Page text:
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munchies Former Keogh's crisps company executive pleads guilty to growing cannabis plants

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Anthony Keogh (64), of Newtown Lane, Oldtown, Co Dublin, pictured leaving the Criminal Courts of Justice. Photo: Collins Courts

Anthony Keogh (64), of Newtown Lane, Oldtown, Co Dublin, pictured leaving the Criminal Courts of Justice. Photo: Collins Courts

Anthony Keogh (64), of Newtown Lane, Oldtown, Co Dublin, pictured leaving the Criminal Courts of Justice. Photo: Collins Courts

A FORMER crisps company executive has pleaded guilty to growing 39 cannabis plants which he claimed was to make nutritional food supplements as part of a “foolhardy” horticultural experiment.

Anthony Keogh, 64, of Newtown Lane, Oldtown, north Co. Dublin, was arrested on July 9 last year.

Horticulture expert and farmer, Mr Keogh, a former director of Keogh’s Crisps, was initially charged with cultivation of cannabis, unlawful possession of the drug and having it for the purpose of sale or supply.

The offences are under the Misuse of Drugs Act.

Gardai originally estimated the value of ­cannabis plants to be €19,500, but that was revised downward to €7,800, Dublin District Court was told yesterday.

The drug supply charge was withdrawn last month.

The Director of Public Prosecutions directed summary disposal on a guilty plea only but on May 17, Judge Treasa Kelly held the case was too serious for the district court and should go forward to the circuit court.

Six weeks on from that ruling, Keogh appeared again at the district court. His solicitor Tony Collier furnished the court with a signed plea of guilty on behalf of his client.

The judge then made an order sending Keogh forward to appear for sentencing at Dublin Circuit Criminal Court on Friday.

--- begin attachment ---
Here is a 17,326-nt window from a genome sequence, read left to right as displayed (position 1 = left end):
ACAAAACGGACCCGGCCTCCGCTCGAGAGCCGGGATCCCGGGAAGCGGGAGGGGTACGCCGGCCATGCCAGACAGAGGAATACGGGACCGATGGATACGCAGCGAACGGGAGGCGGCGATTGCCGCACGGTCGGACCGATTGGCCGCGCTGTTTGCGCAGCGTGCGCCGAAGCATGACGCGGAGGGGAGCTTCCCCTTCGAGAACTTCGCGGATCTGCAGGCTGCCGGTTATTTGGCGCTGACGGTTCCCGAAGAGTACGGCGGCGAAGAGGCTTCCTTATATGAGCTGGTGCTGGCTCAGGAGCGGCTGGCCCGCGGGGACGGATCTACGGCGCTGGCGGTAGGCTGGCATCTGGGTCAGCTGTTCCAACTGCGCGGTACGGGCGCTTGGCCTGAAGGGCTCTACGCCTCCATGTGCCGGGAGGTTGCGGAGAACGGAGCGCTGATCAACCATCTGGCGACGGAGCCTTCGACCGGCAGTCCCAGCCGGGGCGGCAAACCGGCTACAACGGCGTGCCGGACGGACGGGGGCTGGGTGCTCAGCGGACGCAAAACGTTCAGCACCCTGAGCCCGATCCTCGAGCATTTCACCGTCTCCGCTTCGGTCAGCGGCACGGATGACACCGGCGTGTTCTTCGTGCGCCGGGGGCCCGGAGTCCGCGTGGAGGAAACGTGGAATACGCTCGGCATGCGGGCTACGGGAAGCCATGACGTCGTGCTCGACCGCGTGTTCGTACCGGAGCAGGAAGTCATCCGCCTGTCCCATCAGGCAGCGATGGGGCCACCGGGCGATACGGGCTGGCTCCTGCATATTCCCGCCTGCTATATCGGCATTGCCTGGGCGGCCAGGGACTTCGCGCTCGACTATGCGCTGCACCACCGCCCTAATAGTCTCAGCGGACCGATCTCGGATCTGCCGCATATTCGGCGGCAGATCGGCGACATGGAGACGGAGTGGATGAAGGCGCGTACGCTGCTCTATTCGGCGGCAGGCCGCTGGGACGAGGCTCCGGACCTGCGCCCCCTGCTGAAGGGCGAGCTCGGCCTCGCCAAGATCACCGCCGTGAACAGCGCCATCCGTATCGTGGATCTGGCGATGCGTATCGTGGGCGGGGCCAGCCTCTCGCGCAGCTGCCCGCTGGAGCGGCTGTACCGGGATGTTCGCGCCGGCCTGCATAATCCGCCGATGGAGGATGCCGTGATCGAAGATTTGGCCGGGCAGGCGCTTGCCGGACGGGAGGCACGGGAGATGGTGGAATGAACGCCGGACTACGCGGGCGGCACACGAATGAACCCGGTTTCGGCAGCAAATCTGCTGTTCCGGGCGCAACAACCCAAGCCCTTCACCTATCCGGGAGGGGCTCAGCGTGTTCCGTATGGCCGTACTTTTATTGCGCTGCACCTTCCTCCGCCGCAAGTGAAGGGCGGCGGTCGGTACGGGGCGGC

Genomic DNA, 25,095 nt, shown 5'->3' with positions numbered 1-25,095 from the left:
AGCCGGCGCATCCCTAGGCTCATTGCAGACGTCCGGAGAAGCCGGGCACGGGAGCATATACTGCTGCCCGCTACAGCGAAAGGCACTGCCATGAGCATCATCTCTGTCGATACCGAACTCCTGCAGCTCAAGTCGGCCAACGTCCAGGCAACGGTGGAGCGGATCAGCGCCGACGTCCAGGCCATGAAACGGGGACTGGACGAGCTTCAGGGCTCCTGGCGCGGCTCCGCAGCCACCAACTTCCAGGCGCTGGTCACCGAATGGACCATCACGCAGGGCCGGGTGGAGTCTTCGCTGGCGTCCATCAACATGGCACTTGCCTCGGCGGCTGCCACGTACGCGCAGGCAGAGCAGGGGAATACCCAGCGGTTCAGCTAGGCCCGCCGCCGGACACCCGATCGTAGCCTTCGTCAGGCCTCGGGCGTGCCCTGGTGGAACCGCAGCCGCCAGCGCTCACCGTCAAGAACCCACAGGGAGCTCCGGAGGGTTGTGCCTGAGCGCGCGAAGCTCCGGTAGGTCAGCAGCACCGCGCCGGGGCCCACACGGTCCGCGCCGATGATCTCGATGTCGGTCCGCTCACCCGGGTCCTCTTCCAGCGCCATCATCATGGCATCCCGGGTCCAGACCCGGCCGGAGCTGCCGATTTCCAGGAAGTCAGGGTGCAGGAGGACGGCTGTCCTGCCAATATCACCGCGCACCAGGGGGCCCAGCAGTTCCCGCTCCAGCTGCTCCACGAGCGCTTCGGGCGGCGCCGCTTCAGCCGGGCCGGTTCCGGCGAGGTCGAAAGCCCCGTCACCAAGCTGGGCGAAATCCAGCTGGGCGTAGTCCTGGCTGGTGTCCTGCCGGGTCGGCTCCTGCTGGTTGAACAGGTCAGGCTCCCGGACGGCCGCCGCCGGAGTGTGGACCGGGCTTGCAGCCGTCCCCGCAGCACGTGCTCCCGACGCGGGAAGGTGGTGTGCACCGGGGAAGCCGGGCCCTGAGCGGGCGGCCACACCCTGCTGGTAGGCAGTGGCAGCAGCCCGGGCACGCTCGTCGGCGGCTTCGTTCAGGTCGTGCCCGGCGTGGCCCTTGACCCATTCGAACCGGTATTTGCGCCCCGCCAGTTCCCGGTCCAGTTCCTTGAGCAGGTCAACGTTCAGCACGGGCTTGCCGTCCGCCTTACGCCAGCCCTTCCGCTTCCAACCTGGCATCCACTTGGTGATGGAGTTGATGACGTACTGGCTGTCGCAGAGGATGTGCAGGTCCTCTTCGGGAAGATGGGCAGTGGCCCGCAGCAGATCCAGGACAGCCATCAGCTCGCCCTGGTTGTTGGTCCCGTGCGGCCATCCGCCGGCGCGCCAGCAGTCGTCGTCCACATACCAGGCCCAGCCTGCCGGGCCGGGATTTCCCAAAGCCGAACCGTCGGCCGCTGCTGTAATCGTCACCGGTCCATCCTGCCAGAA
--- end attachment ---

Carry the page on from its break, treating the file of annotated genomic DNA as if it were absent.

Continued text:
Earlier, Garda Olan Keating, of the Dublin North Crime Taskforce, told Judge Kelly that gardai arrived with a warrant and searched Keogh’s greenhouse at Newtown Lane.

There were 39 plants inside and Keogh then arrived and identified himself. He made admissions to gardai stating the plants were cannabis. He was arrested and taken to Ballymun Garda station.

Analysis confirmed the plants were cannabis and the value was now estimated to be €7,800, the court heard.

Garda Keating agreed with Mr Collier that it was not the case that the plants were cultivated for the illegal drug trade.

The garda confirmed Mr Keogh was a horticulture expert and a farmer who had maintained he grew the cannabis plants as an experiment, and “they grew better than expected”.

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“It did not have the hallmarks of being part of a wider criminal enterprise,” Garda Keating said.

The greenhouse was not well concealed and was located on the corner of a local and a main road, the court heard.

Mr Keogh has no prior criminal convictions.

Pleading for jurisdiction to be accepted, Mr Collier submitted that the case was unique.

Mr Keogh, a farmer since the age of 15, bought hemp seeds lawfully, he said.

The hemp industry is getting bigger but growing it is restricted and requires a licence from the government. However, Mr Keogh, who did not have a licence, “jumped ahead” and grew the plants as nutritional food supplements.

It was foolhardy and showed poor judgement, the solicitor said.

He and his family had set up brands including a crisp company that supported the local community and contributed nationally, the court heard.

The garda was satisfied the plants were not going to work their way into the drug supply, Mr Collier submitted, as he pleaded with the judge to deal with the case at district level.

Judge Kelly noted the submissions, but she said it was a significant endeavour and in view of the valuation she refused jurisdiction.

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